If the saying is true that “all a man is, is what he remembers,” then the very vivid—and at times very fleeting—memories of Ptolemy Grey’s life, as shown in the new AppleTV+ series The Last Days of Ptolemy Grey, undoubtedly serve as proof to a man worth knowing.
The aforementioned anecdote is central to the six-part drama, which is based off the novel of the same name by acclaimed author Walter Mosely. Starring Oscar-nominated actor Samuel L. Jackson, Dominique Fishback, Omar Benson Miller, Damon Gupton, Cynthia Kaye McWilliams and more, the drama series sees Jackson in the titular role of Grey; an ailing man with dementia forgotten by his family, his friends, and even himself.
Suddenly left without his trusted caretaker, and on the brink of sinking even deeper into a lonely dementia, Ptolemy is assigned to the care of orphaned teenager Robyn, played by Dominique Fishback. When they learn about a treatment that can restore Ptolemy’s dementia-addled memories, it begins a journey toward shocking truths about the past, present and future. Those memories are paramount, as Ptolemy and Robyn embark on a quest to find out what happened to a beloved family member and a treasure that awaits them—both internally and externally—that by the series’ end, is one that’ll leave viewers both moved and angered by its lasting implications.
Jackson’s long-documented and award-winning range shines effortlessly in this series, bringing both the tenderness and vulnerability of man who’s become a shell of his former self and the defiance and determination of someone who’s hellbent on justice and vindication for both his family and his legacy. The Root recently got the chance to chat with Jackson, (a recent NAACP Chairman’s Awards recipient, BTW) over Zoom where he discussed the new series and how he hopes audiences interpret Ptolemy as the story unfolds.
The Root: What was it about this series, this story of Ptolemy, that drew you to the role?
Samuel L. Jackson: I’ve always like Ptolemy in terms of who he was and what his life was. His life situation was something I was very familiar with because a lot of people in my family had Alzheimer’s and dementia. So I was kind of surrounded by it and thought it would be great to pay homage to them in a way. You have people that have been very special and you’ve watched them and you’ve seen the light go out of their eyes at a certain point. But you also know that they had rich and fruitful lives that need to be celebrated and talked about with other people. So it’s an opportunity to create a character and say this is who he was, this is who he is now but this is what he was. This is what made Ptolemy the man that he is.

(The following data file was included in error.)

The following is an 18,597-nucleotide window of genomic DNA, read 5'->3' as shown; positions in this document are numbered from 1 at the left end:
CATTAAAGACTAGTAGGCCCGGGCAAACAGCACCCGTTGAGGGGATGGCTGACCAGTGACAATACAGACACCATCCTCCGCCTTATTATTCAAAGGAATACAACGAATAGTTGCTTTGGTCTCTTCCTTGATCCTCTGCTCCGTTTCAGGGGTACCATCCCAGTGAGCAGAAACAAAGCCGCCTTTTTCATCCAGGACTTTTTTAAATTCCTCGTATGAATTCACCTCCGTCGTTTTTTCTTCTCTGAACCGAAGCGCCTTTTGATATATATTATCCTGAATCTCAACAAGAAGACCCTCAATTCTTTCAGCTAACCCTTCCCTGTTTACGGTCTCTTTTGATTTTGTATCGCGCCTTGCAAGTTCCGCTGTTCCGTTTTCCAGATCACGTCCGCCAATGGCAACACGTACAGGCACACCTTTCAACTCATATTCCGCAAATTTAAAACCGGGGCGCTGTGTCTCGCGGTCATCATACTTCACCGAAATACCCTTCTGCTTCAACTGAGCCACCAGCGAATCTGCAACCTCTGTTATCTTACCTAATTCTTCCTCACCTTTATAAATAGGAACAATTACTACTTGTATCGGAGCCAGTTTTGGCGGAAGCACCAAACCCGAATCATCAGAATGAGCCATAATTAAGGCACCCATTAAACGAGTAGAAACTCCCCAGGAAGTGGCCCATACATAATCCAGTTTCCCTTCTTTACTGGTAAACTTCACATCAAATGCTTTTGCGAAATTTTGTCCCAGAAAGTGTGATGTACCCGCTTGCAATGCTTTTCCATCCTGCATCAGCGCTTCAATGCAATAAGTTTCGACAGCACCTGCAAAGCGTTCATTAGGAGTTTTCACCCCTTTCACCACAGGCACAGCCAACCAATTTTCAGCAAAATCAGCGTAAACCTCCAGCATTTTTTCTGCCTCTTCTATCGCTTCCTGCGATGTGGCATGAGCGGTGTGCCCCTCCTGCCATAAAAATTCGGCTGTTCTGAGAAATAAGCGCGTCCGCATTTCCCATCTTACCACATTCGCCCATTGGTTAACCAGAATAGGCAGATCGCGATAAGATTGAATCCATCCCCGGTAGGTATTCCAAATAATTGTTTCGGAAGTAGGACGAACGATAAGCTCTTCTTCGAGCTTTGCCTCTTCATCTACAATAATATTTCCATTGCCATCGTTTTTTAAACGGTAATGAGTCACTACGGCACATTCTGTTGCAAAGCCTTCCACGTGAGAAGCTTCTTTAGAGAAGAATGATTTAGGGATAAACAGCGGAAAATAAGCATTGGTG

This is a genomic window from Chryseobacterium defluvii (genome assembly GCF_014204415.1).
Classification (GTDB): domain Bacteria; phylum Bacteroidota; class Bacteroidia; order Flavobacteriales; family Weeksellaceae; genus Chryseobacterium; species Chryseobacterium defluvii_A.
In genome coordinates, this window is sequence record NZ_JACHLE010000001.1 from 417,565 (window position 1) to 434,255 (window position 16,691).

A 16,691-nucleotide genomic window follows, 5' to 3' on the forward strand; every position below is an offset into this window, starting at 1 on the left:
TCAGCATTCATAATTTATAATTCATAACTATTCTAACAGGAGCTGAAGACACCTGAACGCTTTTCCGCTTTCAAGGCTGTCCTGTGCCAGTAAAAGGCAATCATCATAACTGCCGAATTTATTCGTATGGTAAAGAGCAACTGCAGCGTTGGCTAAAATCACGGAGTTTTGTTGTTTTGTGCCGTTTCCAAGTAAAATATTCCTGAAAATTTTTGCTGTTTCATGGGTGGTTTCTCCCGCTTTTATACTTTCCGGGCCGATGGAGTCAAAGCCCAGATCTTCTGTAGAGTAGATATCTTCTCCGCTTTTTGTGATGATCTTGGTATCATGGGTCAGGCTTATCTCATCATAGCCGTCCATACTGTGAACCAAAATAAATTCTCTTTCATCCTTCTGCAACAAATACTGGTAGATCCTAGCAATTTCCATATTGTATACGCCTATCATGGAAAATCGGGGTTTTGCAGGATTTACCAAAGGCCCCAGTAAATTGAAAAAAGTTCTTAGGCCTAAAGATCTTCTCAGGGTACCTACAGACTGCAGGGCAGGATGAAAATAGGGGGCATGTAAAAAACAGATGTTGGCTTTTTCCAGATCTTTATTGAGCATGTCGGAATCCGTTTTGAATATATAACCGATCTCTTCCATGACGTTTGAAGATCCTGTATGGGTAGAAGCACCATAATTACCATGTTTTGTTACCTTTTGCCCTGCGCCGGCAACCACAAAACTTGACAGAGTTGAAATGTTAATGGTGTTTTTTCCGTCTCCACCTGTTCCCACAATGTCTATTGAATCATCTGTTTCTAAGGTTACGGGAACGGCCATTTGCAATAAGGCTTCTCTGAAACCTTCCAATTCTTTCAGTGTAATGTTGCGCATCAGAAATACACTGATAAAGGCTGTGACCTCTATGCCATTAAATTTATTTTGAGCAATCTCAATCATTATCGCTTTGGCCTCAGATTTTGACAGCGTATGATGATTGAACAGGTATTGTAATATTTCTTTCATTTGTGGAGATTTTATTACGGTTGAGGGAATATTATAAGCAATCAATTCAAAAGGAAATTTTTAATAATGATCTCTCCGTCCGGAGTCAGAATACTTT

TR: This series has elements of the past, the present and the future and how it often all intersects and informs what decisions we make or don’t make in our lifetime. How, if at all, did that notion influence how you approached bringing Ptolemy to life?
SLJ: Well, Walter wrote those things. So the things that happened in Ptolemy’s life totally informed how he sees the world. Him leaving the country and going to what could be called “the big city” to help his sister and raise her kids, the way that he approached life in terms of the richness of him being a man in that particular time of life, meeting a woman and falling in love and what that means. And [him] being able to open his heart to something that may not have been a traditional love to a lot of people...but knowing that he was a family man whose family has pretty much thrown him away.
But then this young woman who comes into his life kind of takes him out the trash heap, dusts him off, polishes him up and all of a sudden he’s worthwhile again to a certain group of people. So it was being able to show what we oftentimes say: All skinfolk ain’t kinfolk, or all kinfolk ain’t skinfolk. And this little girl comes in and becomes more family to him than the people who are.
TR: There’s been recent discourse about the burden artists and creators may feel about doing projects that walk the fine line of realism while still maintaining those fantastical and escapist elements of creative storytelling. At this point in your career, does that line of thinking influence the type of roles you take on?
SLJ: I’m always concerned with an audiences take on the reality of what’s happening and how we portray situations and people—in terms of not doing something that’s crazy or fantastic or something that’s not honest to the people that are sitting there watching—and treating them like they’re smart enough to understand what’s going on and not beat them over the head with the point. Giving them the opportunity to make their own decisions about simple things but portraying the reality of what’s there as what’s real and not something that’s a joke.
Even though there is a fantastical part to Ptolemy—in that he has a cure for a specific amount of time—so that people don’t have to live a six-part story about a guy who can’t think or doesn’t know who he is or where he is. You have an opportunity to breath for a moment and watch his life. And understand what’s going on with him and the kinds of things he has to deal with in terms of these things that’s bothered him for so long that he cannot remember—that he finally has an opportunity to remember and correct and carry on with his life afterwards.
The first two episodes of The Last Days of Ptolemy Grey premieres Friday, March 11, with new episodes streaming weekly only on AppleTV+.